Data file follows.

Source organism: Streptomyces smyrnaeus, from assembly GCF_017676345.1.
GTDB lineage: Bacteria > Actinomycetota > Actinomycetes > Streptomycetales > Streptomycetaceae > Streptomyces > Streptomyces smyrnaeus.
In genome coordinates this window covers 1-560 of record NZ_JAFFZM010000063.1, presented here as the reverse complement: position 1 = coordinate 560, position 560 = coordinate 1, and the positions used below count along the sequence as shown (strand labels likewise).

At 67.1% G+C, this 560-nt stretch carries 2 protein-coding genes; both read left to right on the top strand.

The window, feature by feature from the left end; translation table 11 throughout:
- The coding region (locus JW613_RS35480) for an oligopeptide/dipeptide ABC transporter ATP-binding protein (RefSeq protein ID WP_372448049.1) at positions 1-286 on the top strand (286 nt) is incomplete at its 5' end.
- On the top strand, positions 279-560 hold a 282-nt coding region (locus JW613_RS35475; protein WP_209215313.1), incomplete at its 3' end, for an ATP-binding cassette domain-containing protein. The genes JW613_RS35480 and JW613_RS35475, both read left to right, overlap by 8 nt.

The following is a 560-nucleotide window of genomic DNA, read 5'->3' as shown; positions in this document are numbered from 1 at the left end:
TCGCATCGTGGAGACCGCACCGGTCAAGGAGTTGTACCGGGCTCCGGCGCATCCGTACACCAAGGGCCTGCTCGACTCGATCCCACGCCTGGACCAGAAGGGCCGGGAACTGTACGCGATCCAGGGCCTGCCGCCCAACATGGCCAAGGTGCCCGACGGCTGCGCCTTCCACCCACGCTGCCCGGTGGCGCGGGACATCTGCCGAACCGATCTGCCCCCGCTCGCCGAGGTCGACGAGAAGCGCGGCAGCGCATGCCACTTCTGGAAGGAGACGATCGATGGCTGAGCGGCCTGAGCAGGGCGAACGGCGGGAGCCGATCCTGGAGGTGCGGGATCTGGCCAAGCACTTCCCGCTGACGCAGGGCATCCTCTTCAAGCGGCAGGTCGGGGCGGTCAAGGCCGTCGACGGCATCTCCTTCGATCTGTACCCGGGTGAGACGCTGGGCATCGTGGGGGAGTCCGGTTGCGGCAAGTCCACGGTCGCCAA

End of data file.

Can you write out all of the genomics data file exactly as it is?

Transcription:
Source organism: Streptomyces smyrnaeus, from assembly GCF_017676345.1.
GTDB lineage: Bacteria > Actinomycetota > Actinomycetes > Streptomycetales > Streptomycetaceae > Streptomyces > Streptomyces smyrnaeus.
In genome coordinates this window covers 1-560 of record NZ_JAFFZM010000063.1, presented here as the reverse complement: position 1 = coordinate 560, position 560 = coordinate 1, and the positions used below count along the sequence as shown (strand labels likewise).

At 67.1% G+C, this 560-nt stretch carries 2 protein-coding genes; both read left to right on the top strand.

The window, feature by feature from the left end; translation table 11 throughout:
- The coding region (locus JW613_RS35480) for an oligopeptide/dipeptide ABC transporter ATP-binding protein (RefSeq protein ID WP_372448049.1) at positions 1-286 on the top strand (286 nt) is incomplete at its 5' end.
- On the top strand, positions 279-560 hold a 282-nt coding region (locus JW613_RS35475; protein WP_209215313.1), incomplete at its 3' end, for an ATP-binding cassette domain-containing protein. The genes JW613_RS35480 and JW613_RS35475, both read left to right, overlap by 8 nt.

The following is a 560-nucleotide window of genomic DNA, read 5'->3' as shown; positions in this document are numbered from 1 at the left end:
TCGCATCGTGGAGACCGCACCGGTCAAGGAGTTGTACCGGGCTCCGGCGCATCCGTACACCAAGGGCCTGCTCGACTCGATCCCACGCCTGGACCAGAAGGGCCGGGAACTGTACGCGATCCAGGGCCTGCCGCCCAACATGGCCAAGGTGCCCGACGGCTGCGCCTTCCACCCACGCTGCCCGGTGGCGCGGGACATCTGCCGAACCGATCTGCCCCCGCTCGCCGAGGTCGACGAGAAGCGCGGCAGCGCATGCCACTTCTGGAAGGAGACGATCGATGGCTGAGCGGCCTGAGCAGGGCGAACGGCGGGAGCCGATCCTGGAGGTGCGGGATCTGGCCAAGCACTTCCCGCTGACGCAGGGCATCCTCTTCAAGCGGCAGGTCGGGGCGGTCAAGGCCGTCGACGGCATCTCCTTCGATCTGTACCCGGGTGAGACGCTGGGCATCGTGGGGGAGTCCGGTTGCGGCAAGTCCACGGTCGCCAA